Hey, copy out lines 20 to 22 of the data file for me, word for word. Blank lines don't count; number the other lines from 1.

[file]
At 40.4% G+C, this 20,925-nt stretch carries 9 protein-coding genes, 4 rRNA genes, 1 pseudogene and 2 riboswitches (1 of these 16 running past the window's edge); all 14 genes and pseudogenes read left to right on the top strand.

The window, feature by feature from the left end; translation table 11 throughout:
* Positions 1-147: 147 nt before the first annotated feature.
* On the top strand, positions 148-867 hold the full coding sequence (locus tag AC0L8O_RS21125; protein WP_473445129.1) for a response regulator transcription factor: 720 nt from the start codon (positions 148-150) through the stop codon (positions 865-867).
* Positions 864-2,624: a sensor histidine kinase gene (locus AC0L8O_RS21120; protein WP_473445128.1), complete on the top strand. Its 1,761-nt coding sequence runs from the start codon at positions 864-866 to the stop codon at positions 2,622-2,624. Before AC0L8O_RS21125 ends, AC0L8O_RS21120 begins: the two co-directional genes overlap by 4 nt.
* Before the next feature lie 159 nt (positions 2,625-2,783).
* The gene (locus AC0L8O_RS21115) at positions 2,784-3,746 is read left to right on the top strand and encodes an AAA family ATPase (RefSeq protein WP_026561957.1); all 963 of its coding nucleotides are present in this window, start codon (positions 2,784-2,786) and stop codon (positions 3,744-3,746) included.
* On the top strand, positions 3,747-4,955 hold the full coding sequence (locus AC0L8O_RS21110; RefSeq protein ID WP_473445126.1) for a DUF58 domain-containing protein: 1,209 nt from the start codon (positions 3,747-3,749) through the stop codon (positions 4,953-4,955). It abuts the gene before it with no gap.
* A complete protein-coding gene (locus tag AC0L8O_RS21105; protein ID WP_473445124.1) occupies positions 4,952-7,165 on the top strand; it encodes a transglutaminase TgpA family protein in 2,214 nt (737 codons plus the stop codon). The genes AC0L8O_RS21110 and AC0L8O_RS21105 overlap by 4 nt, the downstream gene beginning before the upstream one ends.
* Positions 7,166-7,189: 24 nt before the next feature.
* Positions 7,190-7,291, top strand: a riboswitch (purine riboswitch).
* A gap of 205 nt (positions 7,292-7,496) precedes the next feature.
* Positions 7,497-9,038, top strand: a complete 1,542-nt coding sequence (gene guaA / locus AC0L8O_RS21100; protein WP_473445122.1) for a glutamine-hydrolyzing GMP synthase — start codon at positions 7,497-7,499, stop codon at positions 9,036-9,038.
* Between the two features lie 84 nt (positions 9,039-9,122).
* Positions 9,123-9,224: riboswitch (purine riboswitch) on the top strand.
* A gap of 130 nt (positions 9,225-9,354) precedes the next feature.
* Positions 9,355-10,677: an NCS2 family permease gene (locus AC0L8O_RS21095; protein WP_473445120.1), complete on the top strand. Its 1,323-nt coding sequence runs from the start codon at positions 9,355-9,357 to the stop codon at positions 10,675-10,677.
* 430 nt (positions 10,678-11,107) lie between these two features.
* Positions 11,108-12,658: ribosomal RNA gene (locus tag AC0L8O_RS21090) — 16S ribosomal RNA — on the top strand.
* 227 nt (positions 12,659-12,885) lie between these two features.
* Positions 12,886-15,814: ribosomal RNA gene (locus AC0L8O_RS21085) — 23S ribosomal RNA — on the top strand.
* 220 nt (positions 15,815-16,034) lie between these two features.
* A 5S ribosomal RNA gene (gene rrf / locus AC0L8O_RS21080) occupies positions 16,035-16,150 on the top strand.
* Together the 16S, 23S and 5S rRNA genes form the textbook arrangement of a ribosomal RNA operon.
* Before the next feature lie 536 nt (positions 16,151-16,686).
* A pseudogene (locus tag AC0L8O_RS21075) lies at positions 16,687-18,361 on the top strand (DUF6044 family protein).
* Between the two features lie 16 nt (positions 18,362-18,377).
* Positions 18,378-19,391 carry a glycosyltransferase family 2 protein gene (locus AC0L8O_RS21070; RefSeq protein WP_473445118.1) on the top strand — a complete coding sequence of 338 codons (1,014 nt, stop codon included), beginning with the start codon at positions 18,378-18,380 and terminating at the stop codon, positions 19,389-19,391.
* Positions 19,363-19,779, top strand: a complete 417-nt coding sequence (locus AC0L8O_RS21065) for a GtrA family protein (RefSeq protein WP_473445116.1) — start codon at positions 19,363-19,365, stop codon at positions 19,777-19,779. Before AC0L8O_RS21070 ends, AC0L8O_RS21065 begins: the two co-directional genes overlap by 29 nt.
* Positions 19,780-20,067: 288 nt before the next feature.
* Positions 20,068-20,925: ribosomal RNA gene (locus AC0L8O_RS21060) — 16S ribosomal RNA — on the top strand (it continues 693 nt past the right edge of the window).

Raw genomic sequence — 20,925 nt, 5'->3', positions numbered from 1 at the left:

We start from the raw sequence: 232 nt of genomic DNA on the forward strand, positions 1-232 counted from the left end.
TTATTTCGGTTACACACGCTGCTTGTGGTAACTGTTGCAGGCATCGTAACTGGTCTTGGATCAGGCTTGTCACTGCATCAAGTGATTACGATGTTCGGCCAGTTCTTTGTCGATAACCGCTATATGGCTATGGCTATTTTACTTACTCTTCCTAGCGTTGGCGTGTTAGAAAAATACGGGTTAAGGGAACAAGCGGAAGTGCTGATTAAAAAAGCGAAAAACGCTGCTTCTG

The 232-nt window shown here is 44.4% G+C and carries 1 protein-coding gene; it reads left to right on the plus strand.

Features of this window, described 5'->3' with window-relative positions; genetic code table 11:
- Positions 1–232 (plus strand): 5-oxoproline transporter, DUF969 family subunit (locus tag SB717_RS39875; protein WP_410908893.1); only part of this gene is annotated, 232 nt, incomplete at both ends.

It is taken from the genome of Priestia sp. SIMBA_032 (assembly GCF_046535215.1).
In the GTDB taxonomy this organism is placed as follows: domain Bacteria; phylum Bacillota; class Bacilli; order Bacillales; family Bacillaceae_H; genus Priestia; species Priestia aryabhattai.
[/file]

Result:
* 227 nt (positions 12,659-12,885) lie between these two features.
* Positions 12,886-15,814: ribosomal RNA gene (locus AC0L8O_RS21085) — 23S ribosomal RNA — on the top strand.
* 220 nt (positions 15,815-16,034) lie between these two features.